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ERIC Number: EJ791169
Record Type: Journal
Publication Date: 2007
Pages: 3
Abstractor: ERIC
Reference Count: 0
ISSN: ISSN-1041-6099
Closing the Feedback Loop Is Not Enough: The Assessment Spiral
Wehlburg, Catherine M.
Assessment Update, v19 n2 p1-2, 15 Mar-Apr 2007
For quite some time, the call to close the feedback loop has been heard throughout higher education. Faculty and administrators have paid attention, and now they can more easily than ever point to the fact that at their institution, the feedback loop is almost always closed. As reviewers from accreditation teams visit campuses, they often hear the language of assessment spoken and sometimes even see it in practice. However, the feedback loop as a concept is only two-dimensional. It is a never-ending circle that involves goals and outcomes, measurements and findings, and changes in the curriculum based on those findings. In this essay, the author argues that while closing the feedback loop is essential, it is not enough and that educators must continually monitor and intentionally increase the quality of each assessment cycle. She states that many campuses with active assessment programs have moved away from the two dimensions of the feedback circle and are thinking of assessment as an upward spiral, still identifying goals and outcomes, still measuring those outcomes, but with ever-increasing improvement of the quality of student learning as the spiral moves upward. The assessment spiral is a model that can be used to generate many discussions, even across disciplinary lines. It can create a climate of assessment that benefits students, faculty, and an entire institution. This process will strengthen the educational system, reduce the frenzy over upcoming accreditation visits, and ensure that there is continuous growth in the quality of students' learning.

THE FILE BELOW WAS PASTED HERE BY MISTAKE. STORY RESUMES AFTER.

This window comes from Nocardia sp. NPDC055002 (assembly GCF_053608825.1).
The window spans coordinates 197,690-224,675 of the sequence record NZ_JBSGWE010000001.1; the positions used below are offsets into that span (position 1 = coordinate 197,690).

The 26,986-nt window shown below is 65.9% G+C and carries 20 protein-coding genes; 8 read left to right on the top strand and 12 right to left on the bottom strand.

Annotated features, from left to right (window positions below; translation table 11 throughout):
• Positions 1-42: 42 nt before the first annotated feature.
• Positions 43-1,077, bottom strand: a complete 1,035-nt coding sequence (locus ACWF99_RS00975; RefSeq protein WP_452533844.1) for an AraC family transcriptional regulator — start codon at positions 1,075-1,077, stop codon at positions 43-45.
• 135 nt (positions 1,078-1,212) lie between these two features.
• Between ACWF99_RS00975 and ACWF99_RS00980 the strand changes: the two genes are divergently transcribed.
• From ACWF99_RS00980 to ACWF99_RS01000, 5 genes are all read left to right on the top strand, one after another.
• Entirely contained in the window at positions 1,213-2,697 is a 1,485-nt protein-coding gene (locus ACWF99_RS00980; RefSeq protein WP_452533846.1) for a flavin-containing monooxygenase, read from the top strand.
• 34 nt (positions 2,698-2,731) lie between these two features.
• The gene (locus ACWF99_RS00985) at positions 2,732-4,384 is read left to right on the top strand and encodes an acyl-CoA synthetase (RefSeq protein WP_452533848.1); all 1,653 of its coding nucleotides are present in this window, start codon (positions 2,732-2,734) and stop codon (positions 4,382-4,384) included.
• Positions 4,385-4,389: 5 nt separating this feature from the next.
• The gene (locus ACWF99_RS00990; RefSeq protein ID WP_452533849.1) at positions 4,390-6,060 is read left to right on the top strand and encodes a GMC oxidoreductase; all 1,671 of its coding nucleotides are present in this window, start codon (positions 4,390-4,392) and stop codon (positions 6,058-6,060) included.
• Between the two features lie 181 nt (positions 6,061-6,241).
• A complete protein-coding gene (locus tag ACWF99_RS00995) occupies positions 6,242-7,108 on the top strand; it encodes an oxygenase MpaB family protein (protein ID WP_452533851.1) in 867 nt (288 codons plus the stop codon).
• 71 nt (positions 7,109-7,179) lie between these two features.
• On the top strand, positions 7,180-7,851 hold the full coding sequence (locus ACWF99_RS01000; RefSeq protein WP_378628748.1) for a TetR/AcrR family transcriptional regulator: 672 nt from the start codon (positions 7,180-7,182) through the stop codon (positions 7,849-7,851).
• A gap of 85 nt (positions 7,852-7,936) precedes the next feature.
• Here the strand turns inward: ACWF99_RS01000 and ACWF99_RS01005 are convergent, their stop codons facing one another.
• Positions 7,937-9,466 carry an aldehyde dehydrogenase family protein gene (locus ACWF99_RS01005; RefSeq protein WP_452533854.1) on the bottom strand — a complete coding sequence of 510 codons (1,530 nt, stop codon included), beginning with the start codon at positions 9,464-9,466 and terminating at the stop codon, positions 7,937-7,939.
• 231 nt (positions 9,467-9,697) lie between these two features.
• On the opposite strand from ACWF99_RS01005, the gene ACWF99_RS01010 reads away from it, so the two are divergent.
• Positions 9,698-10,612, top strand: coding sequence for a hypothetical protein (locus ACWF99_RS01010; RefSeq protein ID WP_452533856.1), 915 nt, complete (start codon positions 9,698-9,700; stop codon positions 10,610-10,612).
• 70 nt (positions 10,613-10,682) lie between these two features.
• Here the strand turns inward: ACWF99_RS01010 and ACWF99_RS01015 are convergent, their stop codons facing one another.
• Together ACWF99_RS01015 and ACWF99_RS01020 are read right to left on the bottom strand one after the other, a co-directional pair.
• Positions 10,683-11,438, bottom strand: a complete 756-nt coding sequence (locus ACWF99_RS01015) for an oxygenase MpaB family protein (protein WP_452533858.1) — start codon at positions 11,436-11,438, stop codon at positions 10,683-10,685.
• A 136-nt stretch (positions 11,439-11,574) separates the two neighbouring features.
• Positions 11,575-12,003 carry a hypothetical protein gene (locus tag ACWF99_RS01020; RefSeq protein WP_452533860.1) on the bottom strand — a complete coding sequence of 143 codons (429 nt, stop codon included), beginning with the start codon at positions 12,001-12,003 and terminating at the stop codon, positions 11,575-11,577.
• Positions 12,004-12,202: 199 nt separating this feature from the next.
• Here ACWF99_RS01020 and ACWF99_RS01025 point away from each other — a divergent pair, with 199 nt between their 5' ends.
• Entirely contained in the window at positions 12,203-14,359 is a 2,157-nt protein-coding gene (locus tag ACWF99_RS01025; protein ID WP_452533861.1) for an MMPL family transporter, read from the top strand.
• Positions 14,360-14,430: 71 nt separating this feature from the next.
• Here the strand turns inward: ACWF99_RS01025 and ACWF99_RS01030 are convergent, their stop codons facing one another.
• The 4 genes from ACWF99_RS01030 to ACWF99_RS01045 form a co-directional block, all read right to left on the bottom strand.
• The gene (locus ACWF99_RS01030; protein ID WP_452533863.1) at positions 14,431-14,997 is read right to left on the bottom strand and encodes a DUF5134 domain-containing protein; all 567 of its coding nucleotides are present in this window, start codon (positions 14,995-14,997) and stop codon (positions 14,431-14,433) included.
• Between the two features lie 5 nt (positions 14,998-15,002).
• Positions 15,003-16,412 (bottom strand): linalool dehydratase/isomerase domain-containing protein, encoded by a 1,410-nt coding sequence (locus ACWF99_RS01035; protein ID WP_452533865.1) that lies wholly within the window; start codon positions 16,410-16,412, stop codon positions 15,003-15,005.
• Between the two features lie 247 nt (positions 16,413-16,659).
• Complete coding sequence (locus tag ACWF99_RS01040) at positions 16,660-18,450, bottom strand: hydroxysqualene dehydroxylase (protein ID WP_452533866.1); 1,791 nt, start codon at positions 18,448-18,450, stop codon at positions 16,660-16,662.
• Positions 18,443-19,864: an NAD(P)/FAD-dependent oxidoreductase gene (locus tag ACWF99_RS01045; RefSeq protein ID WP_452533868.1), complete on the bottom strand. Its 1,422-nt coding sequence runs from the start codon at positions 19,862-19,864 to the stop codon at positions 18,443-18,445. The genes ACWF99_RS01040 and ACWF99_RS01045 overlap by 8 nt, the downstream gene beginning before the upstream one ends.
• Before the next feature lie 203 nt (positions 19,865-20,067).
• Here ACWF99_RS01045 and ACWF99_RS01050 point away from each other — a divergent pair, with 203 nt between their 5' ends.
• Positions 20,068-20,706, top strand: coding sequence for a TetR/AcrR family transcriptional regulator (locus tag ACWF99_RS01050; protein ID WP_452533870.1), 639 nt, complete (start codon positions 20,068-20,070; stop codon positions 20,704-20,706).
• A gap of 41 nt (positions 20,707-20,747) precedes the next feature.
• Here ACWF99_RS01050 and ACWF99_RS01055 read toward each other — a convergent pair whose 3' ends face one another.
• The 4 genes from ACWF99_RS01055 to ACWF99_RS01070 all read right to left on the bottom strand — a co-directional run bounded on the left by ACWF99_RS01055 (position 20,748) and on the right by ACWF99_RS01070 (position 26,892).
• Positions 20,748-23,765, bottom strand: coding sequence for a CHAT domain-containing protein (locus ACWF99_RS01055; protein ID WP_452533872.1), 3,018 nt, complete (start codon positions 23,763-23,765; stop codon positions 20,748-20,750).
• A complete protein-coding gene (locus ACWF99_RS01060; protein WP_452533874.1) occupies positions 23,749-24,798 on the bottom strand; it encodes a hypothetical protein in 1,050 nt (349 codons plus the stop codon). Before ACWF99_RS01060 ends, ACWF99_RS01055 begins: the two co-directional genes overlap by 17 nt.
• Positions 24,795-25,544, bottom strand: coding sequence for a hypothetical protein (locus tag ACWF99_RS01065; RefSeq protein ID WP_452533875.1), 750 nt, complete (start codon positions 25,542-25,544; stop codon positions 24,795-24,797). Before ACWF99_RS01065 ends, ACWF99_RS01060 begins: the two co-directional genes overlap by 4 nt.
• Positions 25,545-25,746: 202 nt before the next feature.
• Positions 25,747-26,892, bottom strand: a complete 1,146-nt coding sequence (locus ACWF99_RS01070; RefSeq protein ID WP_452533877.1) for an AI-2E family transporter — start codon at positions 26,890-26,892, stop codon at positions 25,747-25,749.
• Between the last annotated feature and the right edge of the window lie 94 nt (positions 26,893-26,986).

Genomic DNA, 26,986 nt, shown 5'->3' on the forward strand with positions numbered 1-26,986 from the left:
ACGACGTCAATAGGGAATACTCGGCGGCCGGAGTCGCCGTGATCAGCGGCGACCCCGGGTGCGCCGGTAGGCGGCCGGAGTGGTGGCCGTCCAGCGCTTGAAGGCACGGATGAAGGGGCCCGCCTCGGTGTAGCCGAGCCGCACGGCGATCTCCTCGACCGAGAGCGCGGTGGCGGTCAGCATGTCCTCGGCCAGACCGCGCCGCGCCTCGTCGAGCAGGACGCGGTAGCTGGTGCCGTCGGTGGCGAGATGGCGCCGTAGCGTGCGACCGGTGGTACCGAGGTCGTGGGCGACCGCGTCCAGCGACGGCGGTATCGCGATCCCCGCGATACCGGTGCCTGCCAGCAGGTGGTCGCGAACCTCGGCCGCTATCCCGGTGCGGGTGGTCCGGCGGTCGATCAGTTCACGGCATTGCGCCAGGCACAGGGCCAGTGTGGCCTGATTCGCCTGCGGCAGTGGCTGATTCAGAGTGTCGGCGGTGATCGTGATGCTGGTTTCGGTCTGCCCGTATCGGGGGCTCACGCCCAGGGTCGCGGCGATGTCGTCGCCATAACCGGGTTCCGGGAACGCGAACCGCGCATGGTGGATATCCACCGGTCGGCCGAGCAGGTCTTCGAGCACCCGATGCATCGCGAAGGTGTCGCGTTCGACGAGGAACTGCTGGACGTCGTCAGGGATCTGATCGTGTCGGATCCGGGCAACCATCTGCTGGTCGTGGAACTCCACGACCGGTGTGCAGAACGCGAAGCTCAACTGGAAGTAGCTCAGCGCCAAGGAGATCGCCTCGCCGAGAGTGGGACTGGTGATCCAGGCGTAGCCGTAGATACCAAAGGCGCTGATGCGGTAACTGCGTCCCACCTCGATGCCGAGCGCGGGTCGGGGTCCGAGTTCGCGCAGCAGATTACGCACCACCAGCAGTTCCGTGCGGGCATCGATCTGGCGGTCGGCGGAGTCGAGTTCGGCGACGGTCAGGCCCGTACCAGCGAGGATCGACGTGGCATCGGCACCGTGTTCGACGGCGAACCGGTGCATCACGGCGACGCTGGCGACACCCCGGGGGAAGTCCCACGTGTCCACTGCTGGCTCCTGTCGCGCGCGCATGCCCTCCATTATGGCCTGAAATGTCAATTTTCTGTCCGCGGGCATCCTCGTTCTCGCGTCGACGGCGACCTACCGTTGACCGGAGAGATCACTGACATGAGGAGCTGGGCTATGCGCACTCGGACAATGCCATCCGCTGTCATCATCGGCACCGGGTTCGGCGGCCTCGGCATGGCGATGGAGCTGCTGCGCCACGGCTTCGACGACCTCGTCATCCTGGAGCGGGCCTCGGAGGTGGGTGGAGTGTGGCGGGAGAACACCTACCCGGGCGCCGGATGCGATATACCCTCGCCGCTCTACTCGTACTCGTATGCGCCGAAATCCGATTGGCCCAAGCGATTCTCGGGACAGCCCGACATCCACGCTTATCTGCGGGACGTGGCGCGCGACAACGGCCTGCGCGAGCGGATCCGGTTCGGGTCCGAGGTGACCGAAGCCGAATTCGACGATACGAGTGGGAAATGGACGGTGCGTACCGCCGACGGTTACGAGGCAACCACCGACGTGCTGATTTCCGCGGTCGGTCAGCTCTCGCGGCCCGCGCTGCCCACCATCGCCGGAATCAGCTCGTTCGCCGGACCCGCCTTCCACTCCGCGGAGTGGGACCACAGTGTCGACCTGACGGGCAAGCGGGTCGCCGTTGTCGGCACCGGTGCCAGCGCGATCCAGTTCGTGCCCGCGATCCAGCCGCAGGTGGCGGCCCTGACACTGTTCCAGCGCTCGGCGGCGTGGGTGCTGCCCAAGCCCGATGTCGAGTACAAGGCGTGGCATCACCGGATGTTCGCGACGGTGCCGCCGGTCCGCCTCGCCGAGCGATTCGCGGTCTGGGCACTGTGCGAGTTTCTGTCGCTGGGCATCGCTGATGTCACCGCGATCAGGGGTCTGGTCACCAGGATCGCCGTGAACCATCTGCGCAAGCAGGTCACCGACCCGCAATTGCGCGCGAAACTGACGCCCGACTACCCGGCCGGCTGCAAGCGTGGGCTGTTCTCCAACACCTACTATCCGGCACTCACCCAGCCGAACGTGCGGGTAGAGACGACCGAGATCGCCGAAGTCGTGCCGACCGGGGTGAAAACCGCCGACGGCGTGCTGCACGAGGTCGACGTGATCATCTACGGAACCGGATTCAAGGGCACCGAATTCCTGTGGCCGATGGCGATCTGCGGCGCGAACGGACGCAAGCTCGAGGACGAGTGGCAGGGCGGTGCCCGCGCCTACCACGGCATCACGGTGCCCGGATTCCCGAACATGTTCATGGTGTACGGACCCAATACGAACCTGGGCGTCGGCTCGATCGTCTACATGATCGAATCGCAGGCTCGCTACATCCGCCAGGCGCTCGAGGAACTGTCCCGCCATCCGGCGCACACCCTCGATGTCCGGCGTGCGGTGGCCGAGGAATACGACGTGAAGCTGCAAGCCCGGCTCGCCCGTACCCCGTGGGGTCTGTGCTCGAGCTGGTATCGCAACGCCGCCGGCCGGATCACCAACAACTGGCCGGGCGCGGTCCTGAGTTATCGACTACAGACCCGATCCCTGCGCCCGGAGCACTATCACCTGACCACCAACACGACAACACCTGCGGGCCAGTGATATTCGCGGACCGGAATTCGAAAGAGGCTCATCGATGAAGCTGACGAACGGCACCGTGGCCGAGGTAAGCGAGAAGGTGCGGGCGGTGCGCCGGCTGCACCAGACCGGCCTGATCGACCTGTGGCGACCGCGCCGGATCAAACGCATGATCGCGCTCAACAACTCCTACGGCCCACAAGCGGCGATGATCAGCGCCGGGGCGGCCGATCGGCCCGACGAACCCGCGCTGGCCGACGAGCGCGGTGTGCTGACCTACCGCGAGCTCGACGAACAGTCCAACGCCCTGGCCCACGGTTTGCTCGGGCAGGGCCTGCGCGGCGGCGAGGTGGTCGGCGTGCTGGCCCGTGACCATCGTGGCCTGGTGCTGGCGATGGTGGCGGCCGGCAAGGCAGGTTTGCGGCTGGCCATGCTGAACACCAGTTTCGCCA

Jossey Bass. Available from John Wiley & Sons, Inc. 111 River Street, Hoboken, NJ 07030-5774. Tel: 800-825-7550; Tel: 201-748-6645; Fax: 201-748-6021; e-mail:; Web site:
Publication Type: Journal Articles; Reports - Descriptive
Education Level: Higher Education
Audience: N/A
Language: English
Sponsor: N/A
Authoring Institution: N/A